Yep – East coast of Jutland, that’s the home turf, at the moment. (I live about 90 km south of Aarhus – i.e. a bit closer to the German border – in a town called ‘Kolding’.

    As you probably know, the West coast of Jutland is pretty flat and marshy – and gorgeous, in its own way – but the East coast has some nice rollers (carved into the landscape during the Ice Age, if I’m not mistaken). Worth a visit – Some nice rides to be found here.

  26. @norm Nice Elastica quote slipped in there!

  27. @wiscot

    @norm Nice Elastica quote slipped in there!

    Sleeper?

    You’re a big man
    But you’re out of shape
    I could help you
    Get it back again

    We should both go to bed
    Till we make each other sore
    We should both stay in bed
    Till we make each other roar

    You’re delicious aha
    You’re delicious aha
    You’re delicious aha haa

  28. @minion Posterior chain? I’ll have to look into that. Will a google search on that turn up NSFW results?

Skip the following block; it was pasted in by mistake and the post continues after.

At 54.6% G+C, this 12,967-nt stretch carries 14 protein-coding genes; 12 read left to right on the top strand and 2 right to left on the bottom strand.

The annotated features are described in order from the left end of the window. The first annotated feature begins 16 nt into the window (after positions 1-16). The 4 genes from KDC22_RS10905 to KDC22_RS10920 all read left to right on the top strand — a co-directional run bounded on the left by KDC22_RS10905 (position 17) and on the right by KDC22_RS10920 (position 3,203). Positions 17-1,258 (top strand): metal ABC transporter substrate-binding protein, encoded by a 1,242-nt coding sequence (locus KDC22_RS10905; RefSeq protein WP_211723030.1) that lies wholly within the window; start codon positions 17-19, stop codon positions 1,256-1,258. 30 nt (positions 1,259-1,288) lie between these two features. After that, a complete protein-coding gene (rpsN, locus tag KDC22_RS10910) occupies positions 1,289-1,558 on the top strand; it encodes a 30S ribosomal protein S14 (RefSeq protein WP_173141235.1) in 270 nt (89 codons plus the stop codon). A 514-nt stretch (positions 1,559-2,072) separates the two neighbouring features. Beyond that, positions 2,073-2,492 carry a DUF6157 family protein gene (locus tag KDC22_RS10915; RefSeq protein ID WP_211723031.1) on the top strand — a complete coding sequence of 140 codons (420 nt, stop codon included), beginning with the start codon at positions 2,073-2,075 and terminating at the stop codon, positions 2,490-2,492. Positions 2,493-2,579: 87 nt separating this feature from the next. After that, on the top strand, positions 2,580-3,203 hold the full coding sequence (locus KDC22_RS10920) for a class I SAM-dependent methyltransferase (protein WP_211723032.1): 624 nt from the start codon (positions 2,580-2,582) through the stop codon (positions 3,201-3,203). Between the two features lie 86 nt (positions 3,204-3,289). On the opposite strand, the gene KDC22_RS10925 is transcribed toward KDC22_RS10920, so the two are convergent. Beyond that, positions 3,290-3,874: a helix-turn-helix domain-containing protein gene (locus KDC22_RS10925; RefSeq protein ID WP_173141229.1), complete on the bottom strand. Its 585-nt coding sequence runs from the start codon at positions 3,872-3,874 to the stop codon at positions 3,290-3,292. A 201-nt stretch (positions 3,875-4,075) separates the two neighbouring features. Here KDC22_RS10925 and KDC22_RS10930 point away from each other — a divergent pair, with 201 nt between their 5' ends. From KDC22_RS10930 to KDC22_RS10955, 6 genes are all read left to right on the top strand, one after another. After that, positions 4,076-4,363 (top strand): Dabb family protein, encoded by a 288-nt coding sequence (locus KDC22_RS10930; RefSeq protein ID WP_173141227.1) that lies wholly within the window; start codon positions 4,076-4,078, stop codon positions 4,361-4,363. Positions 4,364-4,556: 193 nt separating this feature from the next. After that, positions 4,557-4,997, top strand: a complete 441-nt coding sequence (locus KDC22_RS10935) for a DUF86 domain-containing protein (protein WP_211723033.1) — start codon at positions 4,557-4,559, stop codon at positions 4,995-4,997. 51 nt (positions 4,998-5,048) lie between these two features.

29. @wiscot

    @Chris


    I was actually referring to the get carter carpark for @Teocalli‘s great carpark climbs of the world.

  30. Will I be immediately excommunicated by the keepers for suggesting a single ring (so lighter with no front mech)? eg 46 up front and 11 / 28 out back? Essentially the same range as my old school 53 /42 with 13 / 28 that took me over European ranges with camping stuff. 

    I look forward to my flogging.

  31. @norm

    @wiscot

    @Chris


    I was actually referring to the get carter carpark for @Teocalli‘s great carpark climbs of the world.

    I was with you on the Gateshead monstrosity and the get Carter reference (great movie, can’t imagine why anyone thought a Stallone remake was a good idea.) but I thought I’d be pedantic about @wiscot’s song reference.

  32. @ab Everything that comes round goes round as they say – look at mountain bikes.  err – should I wash my mouth out after saying that?

  33. @Chris

     can’t imagine why anyone thought a Stallone remake was a good idea.)